Tour of Duty: Globe’s Resident Veterinarian Reports from Afghanistan

Globe University-Madison West’s resident veterinarian, Jane (JR) Lund, recently traded in her scrubs for her military uniform as she embarked to Afghanistan for service.

This is Captain Jane Lund’s first trip to Afghanistan serving with the Kandahar Agribusiness Development Team V as the team veterinarian. JR’s deployment started in mid-April and will run for six months.

I chatted with JR via email to learn more, and here is what she has to share.

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JR helping out at a para-veterinarian village outreach program.

What are your primary responsibilities during this deployment?

“As the team veterinarian I serve as a veterinary subject matter expert and animal husbandry specialist for Kentucky National Guard Agribusiness Development Team V.  The team is operating in Kandahar Province.  I assist in the concept development and implementation of viable animal husbandry projects and supporting documents/drawings and assess veterinary need and support within communities. 

“I mentor GIRoA (Government of the Islamic Republic of Afghanistan) officials, specifically the district DAIL (Director of Agriculture, Irrigation, Livestock) with design of and coordination of appropriate, Afghan-led, programs within the community thereby providing increased stability within villages.  I conduct train the trainer sessions in animal health, disease, treatment, nutrition and husbandry programs with district para-veterinarians.  I am currently doing military working dog veterinary care also.”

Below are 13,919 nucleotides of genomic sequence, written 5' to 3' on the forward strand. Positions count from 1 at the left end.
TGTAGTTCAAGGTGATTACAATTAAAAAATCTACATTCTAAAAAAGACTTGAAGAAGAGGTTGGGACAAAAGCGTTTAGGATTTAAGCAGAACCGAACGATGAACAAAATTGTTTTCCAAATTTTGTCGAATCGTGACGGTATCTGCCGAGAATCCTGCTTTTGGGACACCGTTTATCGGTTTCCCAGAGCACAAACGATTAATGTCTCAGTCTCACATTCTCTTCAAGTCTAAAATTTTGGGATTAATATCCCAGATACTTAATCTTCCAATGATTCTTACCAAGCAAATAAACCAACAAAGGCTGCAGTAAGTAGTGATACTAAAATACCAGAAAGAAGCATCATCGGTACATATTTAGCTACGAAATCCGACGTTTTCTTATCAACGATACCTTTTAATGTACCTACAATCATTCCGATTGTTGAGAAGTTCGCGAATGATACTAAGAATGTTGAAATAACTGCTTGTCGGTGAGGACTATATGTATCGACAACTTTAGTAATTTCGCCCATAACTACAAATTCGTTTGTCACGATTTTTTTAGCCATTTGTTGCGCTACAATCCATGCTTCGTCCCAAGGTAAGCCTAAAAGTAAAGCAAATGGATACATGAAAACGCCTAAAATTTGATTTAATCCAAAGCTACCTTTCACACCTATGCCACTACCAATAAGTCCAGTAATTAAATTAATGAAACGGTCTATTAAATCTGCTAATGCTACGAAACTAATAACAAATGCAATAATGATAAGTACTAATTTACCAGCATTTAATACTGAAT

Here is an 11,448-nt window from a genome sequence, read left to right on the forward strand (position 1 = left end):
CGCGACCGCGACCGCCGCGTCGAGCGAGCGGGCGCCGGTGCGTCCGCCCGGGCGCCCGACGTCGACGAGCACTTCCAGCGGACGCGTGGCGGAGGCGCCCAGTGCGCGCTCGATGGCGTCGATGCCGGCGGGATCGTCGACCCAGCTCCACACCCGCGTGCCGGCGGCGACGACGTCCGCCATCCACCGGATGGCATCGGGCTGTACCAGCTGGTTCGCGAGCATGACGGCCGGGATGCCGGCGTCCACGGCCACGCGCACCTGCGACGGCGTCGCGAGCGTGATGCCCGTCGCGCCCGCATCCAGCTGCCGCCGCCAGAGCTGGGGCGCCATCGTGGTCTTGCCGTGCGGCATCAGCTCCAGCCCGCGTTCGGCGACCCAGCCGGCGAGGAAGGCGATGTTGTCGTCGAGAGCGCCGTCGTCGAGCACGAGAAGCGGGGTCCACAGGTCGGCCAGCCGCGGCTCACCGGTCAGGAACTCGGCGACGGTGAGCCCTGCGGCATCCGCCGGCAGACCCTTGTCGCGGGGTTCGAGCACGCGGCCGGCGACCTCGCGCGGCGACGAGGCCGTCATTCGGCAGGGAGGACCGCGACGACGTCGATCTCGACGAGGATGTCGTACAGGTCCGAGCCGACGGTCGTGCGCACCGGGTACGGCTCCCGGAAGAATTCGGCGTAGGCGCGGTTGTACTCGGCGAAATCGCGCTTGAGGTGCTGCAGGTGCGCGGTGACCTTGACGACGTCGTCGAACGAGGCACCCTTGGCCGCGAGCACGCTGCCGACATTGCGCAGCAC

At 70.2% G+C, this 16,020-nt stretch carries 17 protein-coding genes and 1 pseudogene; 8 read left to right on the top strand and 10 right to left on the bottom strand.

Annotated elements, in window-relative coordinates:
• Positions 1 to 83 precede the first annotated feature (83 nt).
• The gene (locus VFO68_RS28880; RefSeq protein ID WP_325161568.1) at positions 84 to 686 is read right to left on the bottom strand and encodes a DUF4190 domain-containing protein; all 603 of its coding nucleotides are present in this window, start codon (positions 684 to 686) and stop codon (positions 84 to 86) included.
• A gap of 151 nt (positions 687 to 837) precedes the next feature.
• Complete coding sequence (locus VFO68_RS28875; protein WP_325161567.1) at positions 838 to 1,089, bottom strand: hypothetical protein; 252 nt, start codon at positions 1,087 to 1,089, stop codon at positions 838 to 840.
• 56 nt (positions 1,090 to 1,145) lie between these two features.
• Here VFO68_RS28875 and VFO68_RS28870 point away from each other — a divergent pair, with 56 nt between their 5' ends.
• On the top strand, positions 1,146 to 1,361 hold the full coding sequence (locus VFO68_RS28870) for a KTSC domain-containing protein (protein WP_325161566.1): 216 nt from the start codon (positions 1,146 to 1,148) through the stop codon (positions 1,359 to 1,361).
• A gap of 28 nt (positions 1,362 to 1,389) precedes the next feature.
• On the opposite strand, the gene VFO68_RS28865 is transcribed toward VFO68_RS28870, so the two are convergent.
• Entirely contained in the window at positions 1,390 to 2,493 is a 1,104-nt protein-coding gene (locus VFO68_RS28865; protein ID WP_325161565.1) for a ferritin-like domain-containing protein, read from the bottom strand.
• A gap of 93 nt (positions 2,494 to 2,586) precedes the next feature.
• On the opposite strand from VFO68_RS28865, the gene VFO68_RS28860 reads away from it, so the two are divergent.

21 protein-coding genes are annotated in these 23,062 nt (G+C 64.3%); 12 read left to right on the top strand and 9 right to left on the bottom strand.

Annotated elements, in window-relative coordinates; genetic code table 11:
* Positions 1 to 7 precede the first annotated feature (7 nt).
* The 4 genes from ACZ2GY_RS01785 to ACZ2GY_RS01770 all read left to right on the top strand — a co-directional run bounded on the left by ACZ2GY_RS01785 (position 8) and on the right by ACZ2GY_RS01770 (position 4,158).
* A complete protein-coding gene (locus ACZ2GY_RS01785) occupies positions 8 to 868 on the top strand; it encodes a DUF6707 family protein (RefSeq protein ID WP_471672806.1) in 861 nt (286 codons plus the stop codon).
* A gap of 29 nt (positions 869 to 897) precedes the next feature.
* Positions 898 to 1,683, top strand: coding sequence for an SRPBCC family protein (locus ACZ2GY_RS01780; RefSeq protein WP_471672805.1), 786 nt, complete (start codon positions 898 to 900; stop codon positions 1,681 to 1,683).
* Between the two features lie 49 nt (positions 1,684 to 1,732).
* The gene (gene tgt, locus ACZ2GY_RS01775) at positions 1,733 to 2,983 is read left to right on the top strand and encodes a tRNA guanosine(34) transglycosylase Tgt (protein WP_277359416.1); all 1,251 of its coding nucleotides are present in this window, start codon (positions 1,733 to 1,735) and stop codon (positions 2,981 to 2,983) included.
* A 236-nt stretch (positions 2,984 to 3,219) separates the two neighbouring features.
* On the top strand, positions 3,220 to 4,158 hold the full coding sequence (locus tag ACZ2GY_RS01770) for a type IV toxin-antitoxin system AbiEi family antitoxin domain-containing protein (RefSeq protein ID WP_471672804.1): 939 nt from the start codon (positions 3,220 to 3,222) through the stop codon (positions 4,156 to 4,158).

What is the most challenging part of this experience?

“Being away from my daughter, Isabella, family and friends.”veterinary technology

What surprised you most about your tour so far?

“The area that I work is very conservative. Afghan women are not in public without a burka covering them from head to toe. I work with many different male Afghans and was concerned how I would be received as a female. It seems that women in the military are seen almost as a third sex. We are not treated as men but are also not treated as Afghan women. I typically wear a head scarf and my uniform. I participate in meetings with the men, can offer my advice and eat with them. I’m also surprised by the lack of human, particularly women’s rights, also the challenges that Afghans face on a day-to-day basis and will be facing to stabilize their country as we continue to withdraw. Lastly, the beauty of this country and the people in it.”

Is there anything else you want to share with our readers?

“I also found surprising how so many Americans have forgotten that there is still a war in Afghanistan. Thanks for supporting the troops.  These soldiers are over here working hard every day.” 

We want to thank JR for sharing her story and most of all, for her service. We are honored that JR is part of our veterinary technology program and wish her a safe return home.

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